I don’t have an IT department, but my clients do. Often when we collaborate, we use whatever platform works for the specific team – over-the-top (OTT) applications are especially preferred. With one of my clients, we rarely used the video conferencing solution provisioned by their internal IT team (Microsoft Teams), opting instead for a department-preferred solution (GoToMeeting, in this case). This is fine with me, but I realize this might not be so fine with the internal IT department.
To learn more about what’s commonly referred to as “shadow IT,” I contacted Becky Linahon, director of marketing at TetraVX
, to get her opinions about who should make IT decisions and why some non-IT departments pursue shadow IT solutions.
We know that IT decisions are being made outside of IT departments in many organizations. So, what has been the driving force behind the growth of shadow IT and why is it such a bad thing?
More now than ever before, we are seeing technology decisions being made in individual business groups. This is more commonly seen in small or mid-market organizations, where IT departments are smaller and have limited representation. Shadow IT can also be attractive to dissatisfied business units in larger enterprises. The main driver behind this shift is the on-demand access to cloud-based SaaS platforms that satisfy unique business unit needs.
Shadow IT causes disparate technology platforms across departments, preventing companies from having a complete view of valuable company data or finding cross-departmental collaboration efficiencies. Shadow IT may also lead to overspending should isolated department technologies have redundant functionality or purposes.
So, what can IT do to regain control? Should they act like an adviser instead?
It's important to understand that IT is a part of a larger team that needs to make technology decisions. It’s not a matter of complete control vs. third-party advisor, but rather a better understanding of who needs a seat at the table. Most commonly, there should be representation from IT, business unit leadership, and organizational leadership to make technology decisions. IT’s roles is to understand what the technical requirements are for the platform, and how new technology or technology replacements fit into the entire organization’s stack.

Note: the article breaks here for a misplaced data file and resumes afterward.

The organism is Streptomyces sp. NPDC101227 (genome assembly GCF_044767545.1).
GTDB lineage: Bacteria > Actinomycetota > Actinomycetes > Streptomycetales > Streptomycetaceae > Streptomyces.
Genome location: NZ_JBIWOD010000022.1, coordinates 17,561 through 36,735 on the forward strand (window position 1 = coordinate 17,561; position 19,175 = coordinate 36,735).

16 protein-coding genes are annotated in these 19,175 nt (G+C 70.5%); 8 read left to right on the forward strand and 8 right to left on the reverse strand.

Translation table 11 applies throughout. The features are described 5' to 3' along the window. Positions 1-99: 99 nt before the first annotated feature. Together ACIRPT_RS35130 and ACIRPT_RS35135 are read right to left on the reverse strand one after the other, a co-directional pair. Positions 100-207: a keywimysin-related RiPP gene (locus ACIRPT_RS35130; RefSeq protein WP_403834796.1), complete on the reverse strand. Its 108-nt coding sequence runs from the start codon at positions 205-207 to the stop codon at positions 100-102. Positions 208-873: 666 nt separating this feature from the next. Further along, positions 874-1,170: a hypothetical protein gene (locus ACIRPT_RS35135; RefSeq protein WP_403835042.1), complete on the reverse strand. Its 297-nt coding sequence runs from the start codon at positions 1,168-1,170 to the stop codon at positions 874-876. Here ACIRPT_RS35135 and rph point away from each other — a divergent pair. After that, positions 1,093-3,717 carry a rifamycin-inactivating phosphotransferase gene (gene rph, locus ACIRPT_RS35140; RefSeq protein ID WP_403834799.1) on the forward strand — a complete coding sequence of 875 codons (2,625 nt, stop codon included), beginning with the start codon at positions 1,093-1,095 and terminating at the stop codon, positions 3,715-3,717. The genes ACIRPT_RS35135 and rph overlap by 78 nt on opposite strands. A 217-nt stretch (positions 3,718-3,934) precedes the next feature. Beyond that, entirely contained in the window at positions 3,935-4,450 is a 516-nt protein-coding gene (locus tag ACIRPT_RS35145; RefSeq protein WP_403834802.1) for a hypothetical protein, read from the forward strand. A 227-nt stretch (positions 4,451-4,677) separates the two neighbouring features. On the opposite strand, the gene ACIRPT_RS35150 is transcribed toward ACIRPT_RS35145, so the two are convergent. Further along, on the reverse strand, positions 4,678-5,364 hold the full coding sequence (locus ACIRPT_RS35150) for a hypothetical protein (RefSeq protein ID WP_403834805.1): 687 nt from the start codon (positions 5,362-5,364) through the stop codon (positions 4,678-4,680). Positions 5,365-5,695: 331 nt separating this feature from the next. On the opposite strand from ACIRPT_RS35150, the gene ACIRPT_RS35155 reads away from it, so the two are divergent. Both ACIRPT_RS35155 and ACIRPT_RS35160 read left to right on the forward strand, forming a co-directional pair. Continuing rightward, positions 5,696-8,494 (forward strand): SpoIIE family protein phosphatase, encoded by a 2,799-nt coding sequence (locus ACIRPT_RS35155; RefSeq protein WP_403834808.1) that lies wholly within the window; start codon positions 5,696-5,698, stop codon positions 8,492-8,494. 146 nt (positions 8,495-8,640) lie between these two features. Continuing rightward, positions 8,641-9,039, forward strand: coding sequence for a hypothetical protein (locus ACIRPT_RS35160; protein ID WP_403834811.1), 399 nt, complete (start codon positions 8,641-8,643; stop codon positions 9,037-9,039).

When implementing new technology within an organization, why is it critical to have someone from each department present to consider all end users’ needs?
Without end-user input, you run the risk of deploying a platform that will not satisfy each user’s needs and therefore lead to poor adoption and ROI. With representation from each business unit, you can identify the wants and needs from each department to drive the decision, and you can also create use cases that will support training each user type after deployment.
Why should each department be purposeful in carving out a scope of work for a proof of concept based on their particular needs?
The goals of one department may not align 1:1 with the goals of another. Where sales may prioritize how easy it is to manage contacts and activity in a new CRM, accounting has more interest in the ease of invoice creation. If all departments aren’t considered during the scoping process, you may find yourself backtracking later on to solve for specific department issues that were not considered early on.
Technology now comprises 29% of marketing budgets, resulting in CMOs spending more time and budget on technology than CTOs. What's the best way to get IT, leadership, and marketing teams to work together successfully?
It’s important that technology conversations happen with representation from all parties. Marketing leadership should focus on the business objective a piece of technology needs to solve. What’s the business problem, and what does the team need to solve it? IT leadership should focus on the technical requirements and deploy a platform that will do what marketing leadership. You need to consider X, Y, and Z. Finally, organizational leadership should oversee how this impacts the organization as a whole. Open lines of communication with all parties throughout the technology decision-making and deployment process are imperative.